Following a seven-day humanitarian pause, which began on Nov.24 between Israel and Hamas, bombing re-ensued in the Gaza Strip and parts of Israel. According to an Al Jazeera article, the truce was initially supposed to be four days and was extended twice before ending on Friday, Dec. 1. Under the terms of the truce, humanitarian aid was allowed to enter Gaza, fighting was paused, and hostage and prisoner exchanges took place between the two sides.  

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According to CBS News, Israel said it is expanding its ground offense to every part of Gaza, vowing that operations there would carry “no less strength” than their operations in the North. Reuters reported that Deputy Hamas Chief Salah Al-Arouri stated on Saturday that prisoner exchanges will not resume until there is a ceasefire in Gaza. 

Since Oct. 7, according to the Associated Press (AP), following Israel’s bombardment and ground campaign, over three-quarters of Gaza’s 2.3 million people have been displaced into the South of Gaza and are currently in a humanitarian crisis. According to UN News, United Nations (UN) human rights chief Volker Türk stated, “as a result of Israel’s conduct of hostilities and its orders for people to leave the north and parts of the south, hundreds of thousands are being confined into ever smaller areas in southern Gaza without proper sanitation, access to sufficient food, water and health supplies, even as bombs rain down around them … there is no safe place in Gaza.” 

According to the United Nations Office for the Coordination of Humanitarian Affairs (OCHA), despite the humanitarian pause, on Nov. 29 at 6:00 p.m. Gaza time, Israeli troops reportedly opened fire at Palestinians in Northern Gaza, killing two people. On Nov. 30, additional shooting incidents resulting in casualties were also reported in Gaza City. Since the start of hostilities, the Government Media Office (GMO) in Gaza reported that “more than 15,000 Palestinians have been killed in Gaza, including about 6,150 children and 4,000 women.” The Gaza Ministry of Health (MoH), which was previously documenting casualty numbers but has since stopped due to the “collapse of services and communications at hospitals in the North,” reported that since Oct.7, at least 198 Palestinian medics, 113 UN staff have been killed, and according to the Palestinian Journalist Syndicate, 70 journalists and media workers have been killed in Gaza. Official Israeli sources stated that 75 Israeli soldiers have died in combat during Israeli ground operations in Gaza.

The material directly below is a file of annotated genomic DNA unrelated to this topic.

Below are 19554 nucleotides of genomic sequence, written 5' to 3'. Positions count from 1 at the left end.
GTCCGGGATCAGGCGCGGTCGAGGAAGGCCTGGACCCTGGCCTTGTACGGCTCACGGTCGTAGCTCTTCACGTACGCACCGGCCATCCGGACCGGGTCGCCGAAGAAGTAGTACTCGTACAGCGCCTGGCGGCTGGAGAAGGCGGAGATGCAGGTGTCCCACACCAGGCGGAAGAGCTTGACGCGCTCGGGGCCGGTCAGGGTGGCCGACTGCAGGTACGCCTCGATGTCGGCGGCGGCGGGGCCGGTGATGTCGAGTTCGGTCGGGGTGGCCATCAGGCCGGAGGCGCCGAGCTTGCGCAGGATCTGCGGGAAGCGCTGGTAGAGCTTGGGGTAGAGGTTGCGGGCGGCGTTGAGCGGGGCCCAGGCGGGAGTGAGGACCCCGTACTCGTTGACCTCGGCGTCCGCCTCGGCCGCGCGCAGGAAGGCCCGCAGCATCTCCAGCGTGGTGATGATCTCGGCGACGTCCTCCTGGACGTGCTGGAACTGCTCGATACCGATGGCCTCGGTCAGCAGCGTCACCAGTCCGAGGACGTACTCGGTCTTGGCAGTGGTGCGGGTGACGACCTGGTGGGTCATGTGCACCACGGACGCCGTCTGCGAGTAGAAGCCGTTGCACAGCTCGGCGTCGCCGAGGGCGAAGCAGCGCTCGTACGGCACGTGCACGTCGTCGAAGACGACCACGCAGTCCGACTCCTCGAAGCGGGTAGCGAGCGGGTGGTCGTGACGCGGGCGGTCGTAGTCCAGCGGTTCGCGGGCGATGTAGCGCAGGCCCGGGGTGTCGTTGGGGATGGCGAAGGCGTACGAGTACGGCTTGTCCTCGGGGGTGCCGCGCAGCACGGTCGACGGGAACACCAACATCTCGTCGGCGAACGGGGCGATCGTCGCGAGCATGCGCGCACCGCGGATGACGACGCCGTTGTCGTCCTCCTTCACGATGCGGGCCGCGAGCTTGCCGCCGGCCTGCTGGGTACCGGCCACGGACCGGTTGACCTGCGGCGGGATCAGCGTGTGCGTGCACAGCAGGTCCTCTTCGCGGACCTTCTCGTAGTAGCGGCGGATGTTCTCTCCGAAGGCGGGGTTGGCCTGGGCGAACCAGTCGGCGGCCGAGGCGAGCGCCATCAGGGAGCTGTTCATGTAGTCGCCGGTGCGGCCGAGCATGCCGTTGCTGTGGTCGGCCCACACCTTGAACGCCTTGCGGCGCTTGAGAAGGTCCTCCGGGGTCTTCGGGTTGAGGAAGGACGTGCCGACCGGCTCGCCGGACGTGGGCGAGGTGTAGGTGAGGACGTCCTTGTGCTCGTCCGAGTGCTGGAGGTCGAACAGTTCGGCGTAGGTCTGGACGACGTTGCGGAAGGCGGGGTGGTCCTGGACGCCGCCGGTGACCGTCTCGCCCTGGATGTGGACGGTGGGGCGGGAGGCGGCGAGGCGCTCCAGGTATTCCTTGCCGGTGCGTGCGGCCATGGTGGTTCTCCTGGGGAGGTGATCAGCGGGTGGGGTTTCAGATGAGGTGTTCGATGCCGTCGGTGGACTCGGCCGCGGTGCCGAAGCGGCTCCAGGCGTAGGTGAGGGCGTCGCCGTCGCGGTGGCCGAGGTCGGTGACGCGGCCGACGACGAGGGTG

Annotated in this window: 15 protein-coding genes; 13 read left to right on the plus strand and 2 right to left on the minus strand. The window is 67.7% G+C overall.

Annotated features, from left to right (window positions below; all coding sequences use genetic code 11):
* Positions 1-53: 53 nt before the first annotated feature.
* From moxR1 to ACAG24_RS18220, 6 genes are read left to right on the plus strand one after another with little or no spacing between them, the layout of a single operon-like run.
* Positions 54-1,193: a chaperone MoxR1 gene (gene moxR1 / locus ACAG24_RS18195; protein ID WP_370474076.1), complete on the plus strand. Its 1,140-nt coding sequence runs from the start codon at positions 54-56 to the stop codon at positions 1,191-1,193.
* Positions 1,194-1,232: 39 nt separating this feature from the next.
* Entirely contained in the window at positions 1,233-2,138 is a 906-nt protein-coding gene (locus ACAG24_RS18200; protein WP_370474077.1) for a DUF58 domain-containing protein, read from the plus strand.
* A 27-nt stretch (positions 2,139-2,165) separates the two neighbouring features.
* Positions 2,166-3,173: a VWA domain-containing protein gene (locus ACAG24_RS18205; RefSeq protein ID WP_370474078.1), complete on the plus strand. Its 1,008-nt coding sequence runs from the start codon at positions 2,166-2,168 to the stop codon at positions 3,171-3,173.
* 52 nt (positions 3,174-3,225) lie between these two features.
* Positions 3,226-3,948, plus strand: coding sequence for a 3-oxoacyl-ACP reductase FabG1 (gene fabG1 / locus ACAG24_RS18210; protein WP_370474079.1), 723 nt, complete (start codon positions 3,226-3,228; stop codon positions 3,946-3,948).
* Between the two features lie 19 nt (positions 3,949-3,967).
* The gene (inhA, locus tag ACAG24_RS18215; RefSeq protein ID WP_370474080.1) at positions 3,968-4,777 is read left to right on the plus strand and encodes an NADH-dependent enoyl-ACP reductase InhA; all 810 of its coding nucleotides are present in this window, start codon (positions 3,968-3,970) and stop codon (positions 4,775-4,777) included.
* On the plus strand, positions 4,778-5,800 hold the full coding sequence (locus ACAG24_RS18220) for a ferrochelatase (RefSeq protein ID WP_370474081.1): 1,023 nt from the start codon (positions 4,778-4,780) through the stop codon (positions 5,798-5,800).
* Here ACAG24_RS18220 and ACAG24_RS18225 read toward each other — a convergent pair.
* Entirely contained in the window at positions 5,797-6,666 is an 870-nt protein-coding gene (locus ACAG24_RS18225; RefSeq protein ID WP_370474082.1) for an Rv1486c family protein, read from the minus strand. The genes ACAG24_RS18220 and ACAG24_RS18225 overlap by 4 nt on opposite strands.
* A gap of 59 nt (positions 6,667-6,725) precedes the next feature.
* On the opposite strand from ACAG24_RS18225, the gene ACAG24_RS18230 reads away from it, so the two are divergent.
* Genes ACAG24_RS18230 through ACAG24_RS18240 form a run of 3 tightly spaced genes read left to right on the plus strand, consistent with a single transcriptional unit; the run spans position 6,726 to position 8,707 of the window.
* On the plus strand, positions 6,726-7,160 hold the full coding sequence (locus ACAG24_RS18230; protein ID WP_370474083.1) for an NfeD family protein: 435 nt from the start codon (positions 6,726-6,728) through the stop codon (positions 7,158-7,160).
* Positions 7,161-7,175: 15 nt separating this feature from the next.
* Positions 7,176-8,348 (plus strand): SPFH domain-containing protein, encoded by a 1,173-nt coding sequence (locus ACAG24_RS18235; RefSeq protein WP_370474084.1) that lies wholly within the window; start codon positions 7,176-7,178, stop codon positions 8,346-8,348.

According to The Guardian, Israel dropped leaflets over four towns in Khan Younis, telling civilians in Bani Shuhaila, Khuza’a, Abassan and al-Qarara to evacuate and that anyone in those areas was “putting his life in danger.” The leaflets read, “For your safety, you need to evacuate your places of residence immediately and head to known shelters … Anyone near terrorists or their facilities puts their life at risk, and every house used by terrorists will be targeted.” Saturday night and into Sunday (Gaza time), Al Jazeera reported intense bombing in parts of Khan Younis, Rafah and some areas of Northern Gaza by Israeli air and ground strike teams. Since Israel resumed bombing on Friday, according to the Director General of the Government Media Office in Gaza’s comment to Al Jazeera, over 700 Palestinians have been killed as of Sunday, December 3. 

People sheltering in Khan Younis, a district in the south of Gaza previously characterized as a safe area, according to a Reuters article, on Saturday, Dec. 2, faced aerial bombardment from Israel. In recent weeks, the population of Khan Younis has swelled by several hundreds of thousands of people sheltering from the bombardment in Northern Gaza. Some are “camping in tents, others in schools, while some are sleeping in stairwells or outside the few hospitals operating in the city.”

In Northern Gaza, The Guardian reported that Israeli operations in al-Shifa hospital have continued and that Israel Defense Force (IDF) troops were still inside the hospital searching “in a discreet, methodical and thorough manner.” IDF officials claim to have located “intelligence material, military technologies and equipment, command and control centers and communications equipment belonging to Hamas” in the hospital. Hamas responded to these allegations, stating that Israel’s claims are “nothing but a continuation of the lies and cheap propaganda, through which [Israel] is trying to give justification for its crime aimed at destroying the health sector in Gaza.” Israel claims that the original raid on the hospital was due to Hamas having a command center under the hospital and tunnels holding hostages, all allegations Hamas has denied.